The surgeon, consultant or trainee was labelled ‘primary operator’ if they performed a minimum of the exposure of the aorta and the proximal aortic anastomosis. This information was recorded prospectively on the local departmental database according to a locally agreed protocol. Cases with a consultant surgeon as the primary operator were compared with cases where a trainee surgeon was the primary operator. Primary outcome measures were taken as 30-day mortality and 1-year mortality. Secondary outcome measures were duration of ITU stay, duration of hospital stay, major complication rate and operation time.
For categorical data (30-day mortality, 1-year mortality, major complications), a χ2 test was used to perform statistical analysis. For non-categorical data (duration of ITU stay, duration of hospital stay, operation time), a Shapiro–Wilk test was used to assess if data were normally distributed. All non-categorical data were non-normally distributed so a Mann–Whitney U test was used for analysis. A statistical significance level of p<0.05 was used. The statistical software used was OriginPro (OriginLab, 2016).
Using the Clavien–Dindo classification, any complication between grade II (complication requiring pharmacological treatment e.g. pneumonia) and grade V (life-threatening complications) was included as a ‘major complication’.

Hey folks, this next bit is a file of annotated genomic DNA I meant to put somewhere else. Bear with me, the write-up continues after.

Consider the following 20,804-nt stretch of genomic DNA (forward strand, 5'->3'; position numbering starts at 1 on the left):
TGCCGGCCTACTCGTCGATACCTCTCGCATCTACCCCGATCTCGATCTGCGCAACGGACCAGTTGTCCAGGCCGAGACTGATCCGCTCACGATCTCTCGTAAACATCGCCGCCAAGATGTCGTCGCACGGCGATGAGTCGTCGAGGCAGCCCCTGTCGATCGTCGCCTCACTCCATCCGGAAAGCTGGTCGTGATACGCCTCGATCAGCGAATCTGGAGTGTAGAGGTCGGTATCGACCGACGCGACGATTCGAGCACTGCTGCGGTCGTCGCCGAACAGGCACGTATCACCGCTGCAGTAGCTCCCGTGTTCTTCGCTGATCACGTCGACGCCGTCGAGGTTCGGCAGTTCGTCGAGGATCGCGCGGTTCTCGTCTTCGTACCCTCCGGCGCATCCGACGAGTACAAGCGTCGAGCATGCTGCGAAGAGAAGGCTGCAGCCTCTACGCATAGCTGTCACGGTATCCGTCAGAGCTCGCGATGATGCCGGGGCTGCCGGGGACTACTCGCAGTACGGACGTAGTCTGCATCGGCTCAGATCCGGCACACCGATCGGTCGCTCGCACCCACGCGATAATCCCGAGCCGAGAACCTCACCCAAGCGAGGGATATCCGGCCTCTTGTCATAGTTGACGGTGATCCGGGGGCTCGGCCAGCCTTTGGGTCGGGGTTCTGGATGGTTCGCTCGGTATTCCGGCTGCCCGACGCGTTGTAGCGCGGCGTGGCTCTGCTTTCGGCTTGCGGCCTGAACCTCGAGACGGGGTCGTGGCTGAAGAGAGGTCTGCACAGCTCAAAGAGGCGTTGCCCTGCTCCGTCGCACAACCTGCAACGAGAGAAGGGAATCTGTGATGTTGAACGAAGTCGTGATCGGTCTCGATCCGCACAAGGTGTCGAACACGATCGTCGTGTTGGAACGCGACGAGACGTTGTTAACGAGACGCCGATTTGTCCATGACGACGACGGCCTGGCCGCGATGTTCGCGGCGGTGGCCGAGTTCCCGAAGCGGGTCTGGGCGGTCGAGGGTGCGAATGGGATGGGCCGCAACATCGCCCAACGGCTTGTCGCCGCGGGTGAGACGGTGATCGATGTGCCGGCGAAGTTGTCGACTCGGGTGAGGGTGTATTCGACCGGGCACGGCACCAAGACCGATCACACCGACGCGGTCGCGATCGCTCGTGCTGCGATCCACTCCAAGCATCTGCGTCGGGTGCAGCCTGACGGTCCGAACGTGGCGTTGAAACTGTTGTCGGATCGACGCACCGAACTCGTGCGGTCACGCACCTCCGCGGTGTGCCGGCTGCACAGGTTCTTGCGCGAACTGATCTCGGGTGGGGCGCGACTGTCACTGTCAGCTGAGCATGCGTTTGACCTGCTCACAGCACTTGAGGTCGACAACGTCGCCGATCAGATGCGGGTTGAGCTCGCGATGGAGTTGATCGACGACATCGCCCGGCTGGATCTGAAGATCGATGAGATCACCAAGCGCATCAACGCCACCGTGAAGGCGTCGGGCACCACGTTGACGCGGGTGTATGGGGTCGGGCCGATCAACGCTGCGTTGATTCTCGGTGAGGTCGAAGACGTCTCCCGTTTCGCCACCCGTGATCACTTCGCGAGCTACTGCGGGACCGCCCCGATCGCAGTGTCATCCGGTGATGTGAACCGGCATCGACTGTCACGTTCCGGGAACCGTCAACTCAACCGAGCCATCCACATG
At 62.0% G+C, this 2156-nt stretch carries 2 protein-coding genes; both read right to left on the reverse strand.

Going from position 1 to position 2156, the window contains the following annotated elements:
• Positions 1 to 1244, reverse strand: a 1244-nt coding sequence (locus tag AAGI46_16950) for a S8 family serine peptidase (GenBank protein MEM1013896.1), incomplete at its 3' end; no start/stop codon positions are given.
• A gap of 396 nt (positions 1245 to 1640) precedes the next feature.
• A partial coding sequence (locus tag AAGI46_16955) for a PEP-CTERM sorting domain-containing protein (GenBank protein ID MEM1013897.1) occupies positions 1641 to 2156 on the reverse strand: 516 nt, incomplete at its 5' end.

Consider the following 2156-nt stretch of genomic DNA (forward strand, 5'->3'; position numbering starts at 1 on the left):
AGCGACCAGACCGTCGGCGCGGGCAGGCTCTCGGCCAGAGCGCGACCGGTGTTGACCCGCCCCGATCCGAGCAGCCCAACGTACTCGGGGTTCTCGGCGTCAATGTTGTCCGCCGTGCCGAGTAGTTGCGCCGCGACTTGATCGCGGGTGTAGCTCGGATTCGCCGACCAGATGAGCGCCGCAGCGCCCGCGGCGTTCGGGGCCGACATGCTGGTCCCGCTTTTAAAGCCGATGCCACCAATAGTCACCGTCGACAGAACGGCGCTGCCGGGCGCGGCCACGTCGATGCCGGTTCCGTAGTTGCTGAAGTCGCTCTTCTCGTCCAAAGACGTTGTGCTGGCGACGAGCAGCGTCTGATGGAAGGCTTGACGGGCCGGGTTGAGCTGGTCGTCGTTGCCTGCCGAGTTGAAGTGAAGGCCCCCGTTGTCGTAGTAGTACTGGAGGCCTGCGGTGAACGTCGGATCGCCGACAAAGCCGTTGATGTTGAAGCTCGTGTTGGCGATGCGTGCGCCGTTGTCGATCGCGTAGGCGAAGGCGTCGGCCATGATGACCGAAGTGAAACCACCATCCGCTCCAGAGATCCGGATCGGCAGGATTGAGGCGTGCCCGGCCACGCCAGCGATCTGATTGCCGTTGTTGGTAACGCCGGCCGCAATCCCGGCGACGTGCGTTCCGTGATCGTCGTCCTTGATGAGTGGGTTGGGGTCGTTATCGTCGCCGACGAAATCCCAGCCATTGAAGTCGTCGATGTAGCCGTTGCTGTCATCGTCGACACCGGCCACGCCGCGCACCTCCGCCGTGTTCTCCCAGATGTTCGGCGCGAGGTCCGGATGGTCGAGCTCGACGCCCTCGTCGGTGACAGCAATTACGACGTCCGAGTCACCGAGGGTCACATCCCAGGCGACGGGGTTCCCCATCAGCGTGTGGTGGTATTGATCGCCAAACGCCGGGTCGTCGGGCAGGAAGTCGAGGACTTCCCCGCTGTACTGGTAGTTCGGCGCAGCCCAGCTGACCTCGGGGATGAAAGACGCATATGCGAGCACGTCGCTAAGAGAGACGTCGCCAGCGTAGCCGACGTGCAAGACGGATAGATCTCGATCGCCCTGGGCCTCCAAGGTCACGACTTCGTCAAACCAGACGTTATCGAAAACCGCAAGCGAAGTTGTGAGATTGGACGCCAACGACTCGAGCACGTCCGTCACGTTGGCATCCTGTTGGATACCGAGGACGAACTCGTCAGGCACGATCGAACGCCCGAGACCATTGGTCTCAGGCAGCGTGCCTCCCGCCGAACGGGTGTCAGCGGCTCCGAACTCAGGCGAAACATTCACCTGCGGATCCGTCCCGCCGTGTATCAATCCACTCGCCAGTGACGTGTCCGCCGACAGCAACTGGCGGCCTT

Baseline co-morbidities were recorded as per NVR categories: none, diabetes, hypertension, ischaemic heart disease (IHD), chronic lung disease, chronic heart failure (CHF), stroke, cancer, chronic renal disease and lower limb arterial disease. These were then subclassified into cardio-respiratory disease (IHD, lung disease or CHF) and hypertension, and the presence or absence of these were compared. Additionally, ASA grade was recorded and compared for each group.
There was no significant difference in age, gender, baseline co-morbidities or ASA grade between patients operated on by a consultant surgeon and those with a vascular trainee as primary operator (Table 1).
Of 83 elective open AAA repairs, the primary operator was a consultant in 54% (n=45) and a trainee in 46% (n=38). The study centre had an adjusted in-hospital mortality rate for elective AAA repair of 1.4% for the year 2017 and of 1.3% for 2018. This was lower than the national average published rates of in-hospital mortality, which was 3.2% in 2017 and 2018 according to the NVR Annual Report 2018/2019.8,9
Primary outcome measures
There was no statistical difference in 30-day mortality or 1-year mortality for patients operated on by a consultant surgeon or a trainee surgeon (2.2% and 0.0%, respectively, p=0.9), as shown in Table 2.